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The Total Beginner’s Guide to Composting At Home

This is the first blog post of Geobunga’s series on easy composting at home. Part Two: 3 Brilliant Uses of Homemade Compost You Wish You Found Sooner, is about the top three ways to use compast to help your plants thrive and stay happy.

Next time you’re walking in nature, take note of all the dead leaves and other organic matter decomposing on the ground. That’s compost, and the plants love it! Why? Because compost:

  1. improves soil fertility, soil structure and water-holding capacity

  2. reduces erosion and levels of plant pathogens, insects and weeds

Compost doesn’t just happen in the wild, either.

Many people compost at home to give their gardens a boost and reduce their landfill waste. All it takes to get started is a small heap of organic “leftovers” from your house — stuff that you normally throw in the garbage.

Your trash is your garden’s eventual treasure


What’s compostable and what’s not

With food, it’s okay to compost fruit and vegetable peelings, eggshells, coffee grounds, old bread, grains (anything made from flour) and corn cobs.

It’s not okay to compost any kind of meat, fish or dairy products, as well as grease and oil. These items will throw off the nutrient balance while attracting less-than-desirable critters such as rodents, maggots and other scavengers (not to mention the odor).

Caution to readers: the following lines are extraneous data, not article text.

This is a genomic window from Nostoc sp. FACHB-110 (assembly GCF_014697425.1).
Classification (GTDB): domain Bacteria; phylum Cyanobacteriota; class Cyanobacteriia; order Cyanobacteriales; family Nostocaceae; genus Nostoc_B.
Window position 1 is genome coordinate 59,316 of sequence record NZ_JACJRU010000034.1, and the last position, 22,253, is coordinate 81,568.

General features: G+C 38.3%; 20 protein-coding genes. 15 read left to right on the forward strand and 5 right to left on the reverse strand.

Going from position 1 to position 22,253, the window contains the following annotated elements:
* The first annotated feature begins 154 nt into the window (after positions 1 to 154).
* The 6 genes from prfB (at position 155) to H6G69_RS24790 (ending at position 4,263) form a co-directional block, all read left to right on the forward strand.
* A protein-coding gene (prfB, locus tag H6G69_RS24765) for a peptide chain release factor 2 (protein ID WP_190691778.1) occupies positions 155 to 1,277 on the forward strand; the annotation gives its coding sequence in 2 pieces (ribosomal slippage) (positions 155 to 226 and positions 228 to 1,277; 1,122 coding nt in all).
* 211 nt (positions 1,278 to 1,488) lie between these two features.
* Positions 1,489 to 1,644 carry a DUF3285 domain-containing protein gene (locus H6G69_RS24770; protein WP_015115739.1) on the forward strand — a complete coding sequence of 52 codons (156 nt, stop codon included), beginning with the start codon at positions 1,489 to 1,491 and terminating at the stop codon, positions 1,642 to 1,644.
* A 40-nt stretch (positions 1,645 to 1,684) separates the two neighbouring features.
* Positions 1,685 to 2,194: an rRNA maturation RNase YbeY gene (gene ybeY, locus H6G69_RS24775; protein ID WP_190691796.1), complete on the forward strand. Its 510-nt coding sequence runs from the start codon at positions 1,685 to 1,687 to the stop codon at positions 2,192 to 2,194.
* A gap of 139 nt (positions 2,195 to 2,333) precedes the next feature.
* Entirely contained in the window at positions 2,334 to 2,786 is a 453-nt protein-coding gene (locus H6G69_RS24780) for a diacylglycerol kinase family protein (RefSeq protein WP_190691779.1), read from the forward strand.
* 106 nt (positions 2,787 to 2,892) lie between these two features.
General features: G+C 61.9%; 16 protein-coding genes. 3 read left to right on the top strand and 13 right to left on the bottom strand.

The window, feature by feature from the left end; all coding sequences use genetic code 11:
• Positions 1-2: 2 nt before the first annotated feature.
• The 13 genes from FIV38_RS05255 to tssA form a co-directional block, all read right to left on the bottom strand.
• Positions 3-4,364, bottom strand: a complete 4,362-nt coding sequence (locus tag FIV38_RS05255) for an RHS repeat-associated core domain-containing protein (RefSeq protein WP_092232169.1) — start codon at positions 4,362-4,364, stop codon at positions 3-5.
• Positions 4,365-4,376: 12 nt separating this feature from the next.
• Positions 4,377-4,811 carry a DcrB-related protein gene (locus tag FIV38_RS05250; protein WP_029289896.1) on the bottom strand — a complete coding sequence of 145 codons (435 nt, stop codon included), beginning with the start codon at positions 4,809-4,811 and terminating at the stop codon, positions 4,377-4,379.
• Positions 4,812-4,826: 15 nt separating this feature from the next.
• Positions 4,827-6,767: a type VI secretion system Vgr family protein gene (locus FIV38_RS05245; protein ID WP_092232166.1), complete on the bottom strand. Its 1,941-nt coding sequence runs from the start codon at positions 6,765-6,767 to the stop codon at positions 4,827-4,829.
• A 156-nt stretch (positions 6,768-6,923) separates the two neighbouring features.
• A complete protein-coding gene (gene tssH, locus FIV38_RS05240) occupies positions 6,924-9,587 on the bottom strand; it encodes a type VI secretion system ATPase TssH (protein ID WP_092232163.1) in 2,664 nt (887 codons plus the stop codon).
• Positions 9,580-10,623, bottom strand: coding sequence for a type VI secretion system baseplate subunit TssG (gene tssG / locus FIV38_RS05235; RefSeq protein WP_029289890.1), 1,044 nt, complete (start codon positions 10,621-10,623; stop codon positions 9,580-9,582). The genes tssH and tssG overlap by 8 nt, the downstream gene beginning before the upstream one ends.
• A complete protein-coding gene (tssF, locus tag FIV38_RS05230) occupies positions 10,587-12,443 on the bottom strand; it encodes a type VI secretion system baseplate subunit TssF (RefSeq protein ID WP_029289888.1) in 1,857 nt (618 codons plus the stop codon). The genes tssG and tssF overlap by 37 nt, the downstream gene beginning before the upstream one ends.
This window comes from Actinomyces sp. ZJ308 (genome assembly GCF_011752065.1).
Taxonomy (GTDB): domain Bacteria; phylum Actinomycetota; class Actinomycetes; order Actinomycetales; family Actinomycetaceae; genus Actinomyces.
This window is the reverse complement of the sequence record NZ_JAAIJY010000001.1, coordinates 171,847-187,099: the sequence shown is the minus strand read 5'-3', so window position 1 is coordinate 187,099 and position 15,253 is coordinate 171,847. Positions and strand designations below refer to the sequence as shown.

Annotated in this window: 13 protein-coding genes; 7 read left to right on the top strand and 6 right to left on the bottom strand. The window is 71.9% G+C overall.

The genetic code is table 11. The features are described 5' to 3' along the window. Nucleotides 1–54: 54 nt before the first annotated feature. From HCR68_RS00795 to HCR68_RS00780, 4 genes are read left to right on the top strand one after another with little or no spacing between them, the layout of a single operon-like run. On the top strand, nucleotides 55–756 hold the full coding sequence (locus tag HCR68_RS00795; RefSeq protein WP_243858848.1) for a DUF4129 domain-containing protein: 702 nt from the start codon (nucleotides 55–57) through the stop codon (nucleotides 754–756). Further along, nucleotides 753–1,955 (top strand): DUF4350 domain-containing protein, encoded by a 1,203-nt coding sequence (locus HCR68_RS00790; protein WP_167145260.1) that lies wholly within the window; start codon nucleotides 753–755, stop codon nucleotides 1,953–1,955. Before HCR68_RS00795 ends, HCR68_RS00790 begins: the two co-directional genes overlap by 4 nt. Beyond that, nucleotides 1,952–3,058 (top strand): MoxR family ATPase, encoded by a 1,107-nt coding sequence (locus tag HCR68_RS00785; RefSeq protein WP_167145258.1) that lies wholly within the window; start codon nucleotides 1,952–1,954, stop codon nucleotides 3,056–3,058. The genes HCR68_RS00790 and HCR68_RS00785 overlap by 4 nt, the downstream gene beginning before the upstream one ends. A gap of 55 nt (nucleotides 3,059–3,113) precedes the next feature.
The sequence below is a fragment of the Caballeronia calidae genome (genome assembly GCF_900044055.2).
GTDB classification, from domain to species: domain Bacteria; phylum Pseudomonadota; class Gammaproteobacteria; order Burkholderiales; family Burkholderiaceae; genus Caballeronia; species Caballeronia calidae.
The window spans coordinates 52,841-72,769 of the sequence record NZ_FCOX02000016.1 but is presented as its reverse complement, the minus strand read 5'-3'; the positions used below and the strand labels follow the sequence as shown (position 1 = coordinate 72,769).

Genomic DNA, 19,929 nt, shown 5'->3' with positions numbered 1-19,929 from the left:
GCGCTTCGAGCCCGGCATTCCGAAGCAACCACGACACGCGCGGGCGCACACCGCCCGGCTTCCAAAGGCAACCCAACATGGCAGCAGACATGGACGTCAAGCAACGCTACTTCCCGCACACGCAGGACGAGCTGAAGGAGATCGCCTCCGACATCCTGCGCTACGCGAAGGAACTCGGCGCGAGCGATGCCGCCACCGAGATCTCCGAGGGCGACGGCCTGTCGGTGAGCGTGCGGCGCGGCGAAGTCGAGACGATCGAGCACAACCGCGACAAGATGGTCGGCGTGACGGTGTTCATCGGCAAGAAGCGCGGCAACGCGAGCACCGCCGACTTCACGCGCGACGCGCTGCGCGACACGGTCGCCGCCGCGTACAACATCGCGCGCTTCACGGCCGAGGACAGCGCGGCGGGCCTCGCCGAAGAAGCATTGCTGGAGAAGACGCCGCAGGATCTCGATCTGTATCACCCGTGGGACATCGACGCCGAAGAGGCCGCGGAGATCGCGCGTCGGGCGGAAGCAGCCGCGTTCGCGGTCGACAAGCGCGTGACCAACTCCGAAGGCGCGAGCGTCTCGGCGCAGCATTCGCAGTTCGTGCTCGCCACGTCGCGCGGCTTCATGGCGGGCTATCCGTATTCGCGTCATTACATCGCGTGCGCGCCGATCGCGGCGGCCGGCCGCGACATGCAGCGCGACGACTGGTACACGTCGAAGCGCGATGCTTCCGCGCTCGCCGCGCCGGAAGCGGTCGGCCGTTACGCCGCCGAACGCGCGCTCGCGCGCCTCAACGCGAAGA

Guess what? You can also compost:

  1. paper products such as newspaper, cardboard, paper napkins, tea bags, cereal boxes,

  2. old flowers

  3. dryer lint(!), old clothes and hair

  4. grass and lawn clippings

This is just a small list — check out all these compostable household items.

Starting your compost

A simple backyard compost bin


Once you’ve collected a modest amount of organic waste, you’ll need designated area or container to start the composting process. Make sure it’s a place that’s conducive to heat and moisture, which will allow the microbes to break down the waste matter into plant nutrients.

You can purchase special compost bins at the store, create your own, or simply make a pile in an area of your yard. You’ll want the size to be in the range of in the range of 3′ x 3′ x 3′ to 5′ x 5′ x 5′, but be aware: too small and you won’t generate enough heat to decompose the plant material; too big and it’s get hard to manage and may not decompose evenly.

The general rule of thumb for household composting is 25-30 parts of dry, carbon-rich “brown” matter (shredded paper, dry leaves and grass, sawdust, etc.) to one part moist, nitrogen-rich “green” matter (fresh cut grass, food waste, coffee grounds, etc.).

You will need to turn the pile often — up to once a day — with a pitchfork or similar garden tool, which helps even out the decomposing process (again — you can also buy a compost tumbler that’s easy to turn). The pile will be warm, too — a good sign that your compost is “cooking” properly.


…the temperature of the inside of the pile drops down to within 5 degrees of the outside. You should also not see any discernible plant matter, and the compost should look and feel like rich, brown topsoil. It also smells nice and earthy!

In the next composting article, we’ll talk about the best ways to use compost to help your garden.

Join our FREE workshop on “How and Why to Compost” on Saturday 4/18 at Geobunga Waimanalo and 5/2 at Geobunga Salt Lake.

Flickr photo credits: fragiletender, collinanderson, wisemanderine, ambernussbaum

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